Post-Annual Meeting Reflections

As I scrolled down the #apha10 hashtag feed on Twitter, it seemed like everyone was singing (or tweeting, I suppose) the same tune – it was great to (re)connect with colleagues and friends at the conference, but there’s no place like home (particularly when your spouse picks you up from the airport with a bouquet of flowers and a dinner reservation).

Unfortunately, I was unable to attend either the global health luncheon or the closing general session this year, but I still had a great experience. As I unwind after a bustling and productive four days, I thought I would post some post-conference reflections.

  • Take the bus: I would challenge all public health professionals to at least try to work with the public transportation for these annual meetings. Public transport is a major issue for so many of our domestically-focused colleagues, so even just taking it from the airport to the hotel would provide a lot of much-needed perspective. Plus, I had a lovely conversation with a researcher from Milwaukee about environmental health and the built environment on the way downtown – you never know who you will meet on the bus.
  • Bring a smart phone: Okay, so this is really more of a personal note for myself. While the Mix and Mingle Lounge was great, I rarely got any signal inside the meeting rooms and so I could only tweet between sessions. And when I have the choice between Twitter and coffee, the latte is the clear winner (despite being shamefully over-priced).
  • Learn: Go to a session that focuses on an area that you do not know much about. I went to just one child health and survival session, but I learned quite a bit and added a lot of detail to my own “mental map” of the global health field.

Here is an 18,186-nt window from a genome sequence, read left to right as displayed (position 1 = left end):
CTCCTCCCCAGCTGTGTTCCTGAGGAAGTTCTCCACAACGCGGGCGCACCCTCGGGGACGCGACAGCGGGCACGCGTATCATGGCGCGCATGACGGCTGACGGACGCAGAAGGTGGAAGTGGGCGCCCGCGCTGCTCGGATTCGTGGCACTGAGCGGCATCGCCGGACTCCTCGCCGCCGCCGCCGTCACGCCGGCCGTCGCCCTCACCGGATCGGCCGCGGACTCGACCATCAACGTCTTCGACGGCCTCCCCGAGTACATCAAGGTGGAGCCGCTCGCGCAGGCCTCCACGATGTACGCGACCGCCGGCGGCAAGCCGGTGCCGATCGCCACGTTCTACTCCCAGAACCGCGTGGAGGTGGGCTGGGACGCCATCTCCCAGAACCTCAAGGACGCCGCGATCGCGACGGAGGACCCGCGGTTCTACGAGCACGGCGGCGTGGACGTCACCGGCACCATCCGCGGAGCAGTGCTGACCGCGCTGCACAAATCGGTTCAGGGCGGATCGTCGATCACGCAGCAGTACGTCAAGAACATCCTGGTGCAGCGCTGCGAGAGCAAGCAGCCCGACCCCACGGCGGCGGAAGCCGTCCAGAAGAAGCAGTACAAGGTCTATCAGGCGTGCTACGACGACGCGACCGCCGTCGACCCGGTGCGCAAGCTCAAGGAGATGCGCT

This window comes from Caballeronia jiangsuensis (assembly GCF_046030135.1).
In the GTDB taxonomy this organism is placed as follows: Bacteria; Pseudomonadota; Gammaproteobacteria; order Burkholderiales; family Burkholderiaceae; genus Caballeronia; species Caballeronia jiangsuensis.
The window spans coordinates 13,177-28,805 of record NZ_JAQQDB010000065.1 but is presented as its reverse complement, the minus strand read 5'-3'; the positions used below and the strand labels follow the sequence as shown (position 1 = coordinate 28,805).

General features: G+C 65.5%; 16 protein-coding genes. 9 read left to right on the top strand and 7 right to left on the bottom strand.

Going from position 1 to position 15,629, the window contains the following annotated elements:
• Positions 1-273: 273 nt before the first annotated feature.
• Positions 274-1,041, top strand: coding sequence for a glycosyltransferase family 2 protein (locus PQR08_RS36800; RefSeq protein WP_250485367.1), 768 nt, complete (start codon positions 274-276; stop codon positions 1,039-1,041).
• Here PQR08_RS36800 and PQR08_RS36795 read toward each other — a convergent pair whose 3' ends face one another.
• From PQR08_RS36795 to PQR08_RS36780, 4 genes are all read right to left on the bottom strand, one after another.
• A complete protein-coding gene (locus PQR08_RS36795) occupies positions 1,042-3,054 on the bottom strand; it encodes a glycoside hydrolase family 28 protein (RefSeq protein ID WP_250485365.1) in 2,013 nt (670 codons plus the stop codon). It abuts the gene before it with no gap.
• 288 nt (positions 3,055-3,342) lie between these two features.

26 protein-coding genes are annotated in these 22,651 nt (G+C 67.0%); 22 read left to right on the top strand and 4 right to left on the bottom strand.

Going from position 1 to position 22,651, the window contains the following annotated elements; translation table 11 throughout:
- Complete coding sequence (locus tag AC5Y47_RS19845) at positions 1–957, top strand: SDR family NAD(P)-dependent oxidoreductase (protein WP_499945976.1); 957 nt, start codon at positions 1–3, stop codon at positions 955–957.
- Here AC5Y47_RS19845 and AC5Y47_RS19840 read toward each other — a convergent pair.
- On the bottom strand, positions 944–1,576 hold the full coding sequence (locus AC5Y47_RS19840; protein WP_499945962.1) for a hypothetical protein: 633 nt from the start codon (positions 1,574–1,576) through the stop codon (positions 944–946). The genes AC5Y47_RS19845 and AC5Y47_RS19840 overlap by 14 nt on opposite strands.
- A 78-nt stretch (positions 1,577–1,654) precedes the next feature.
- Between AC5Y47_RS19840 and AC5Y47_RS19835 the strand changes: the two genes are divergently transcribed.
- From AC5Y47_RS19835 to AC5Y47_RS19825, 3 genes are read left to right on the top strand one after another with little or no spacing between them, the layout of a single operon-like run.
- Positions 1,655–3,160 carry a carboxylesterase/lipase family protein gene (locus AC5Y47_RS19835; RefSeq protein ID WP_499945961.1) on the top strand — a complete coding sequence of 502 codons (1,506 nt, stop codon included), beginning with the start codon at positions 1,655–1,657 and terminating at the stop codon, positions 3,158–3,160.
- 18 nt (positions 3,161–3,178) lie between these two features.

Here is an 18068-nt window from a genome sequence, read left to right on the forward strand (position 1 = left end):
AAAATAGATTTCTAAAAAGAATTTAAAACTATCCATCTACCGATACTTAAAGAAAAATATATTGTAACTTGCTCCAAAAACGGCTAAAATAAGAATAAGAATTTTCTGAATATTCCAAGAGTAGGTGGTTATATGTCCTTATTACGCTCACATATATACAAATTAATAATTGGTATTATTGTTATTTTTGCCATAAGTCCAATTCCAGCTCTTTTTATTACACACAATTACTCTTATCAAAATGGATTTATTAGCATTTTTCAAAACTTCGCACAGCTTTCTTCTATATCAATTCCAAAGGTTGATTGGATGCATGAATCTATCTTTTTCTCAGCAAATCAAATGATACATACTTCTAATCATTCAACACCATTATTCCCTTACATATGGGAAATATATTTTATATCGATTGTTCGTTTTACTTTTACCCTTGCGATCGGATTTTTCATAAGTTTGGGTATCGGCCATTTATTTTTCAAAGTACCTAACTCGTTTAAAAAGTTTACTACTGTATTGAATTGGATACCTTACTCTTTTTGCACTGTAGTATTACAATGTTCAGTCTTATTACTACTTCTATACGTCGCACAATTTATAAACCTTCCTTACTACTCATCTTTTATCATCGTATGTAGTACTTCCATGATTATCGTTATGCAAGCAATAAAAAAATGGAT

• Bring a pen: If you are looking for opportunities to break into the field, go to as many sessions as you can and as wide a variety of sessions as you can. While the expo is worth exploring and there are opportunities there, you can learn about opportunities by paying attention to the programs that presenters worked with and their sources of funding. Both years that I have attended the annual meeting, I have picked up the names of multiple fellowship and research programs.
  • Clone yourself: Both Dr. Gonzalo Bacigalupe and I lamented at not being able to attend the mHealth Summit that took place in DC this year – because it happened at the same time as the APHA Annual Meeting, and I am sure we are not the only ones. Luckily for everyone, next year’s mHealth Summit is taking place during the first week in December, which does not conflict with APHA (which happens during the first week of November). Plus, they will both be in DC – so all of your DCites will have everything right in your backyard.
  • Network: Get involved in your section! Attend the business meetings and social events, and don’t be shy. More than half the time, getting a job is all about who you know, so networking is absolutely crucial – your section are a perfect way to do it. I jumped right into the IH section at last year’s meeting and was welcomed with open arms; my friend experienced the same kind of welcome in the Cancer Caucus. Established section members love to take on mentees and will be more than happy to help you.
  • Write for us: During the “Careers in Global Health” session, I offered to provide my list of fellowships and global health resources to anyone who would write an entry for this blog. That offer still stands, whether you were there or not. I have a “Practical Resources for Students and Green Professionals” sheet, which includes paid entry-level fellowships in the field (for both US citizens and foreign nationals), domestic opportunities, and valuable sources of knowledge tailored specifically to those wanting to break into international health and development. If you are interested, pitch me your idea (to make sure we do not post duplicates) via e-mail: jmkeralis [at] gmail [dot] com.

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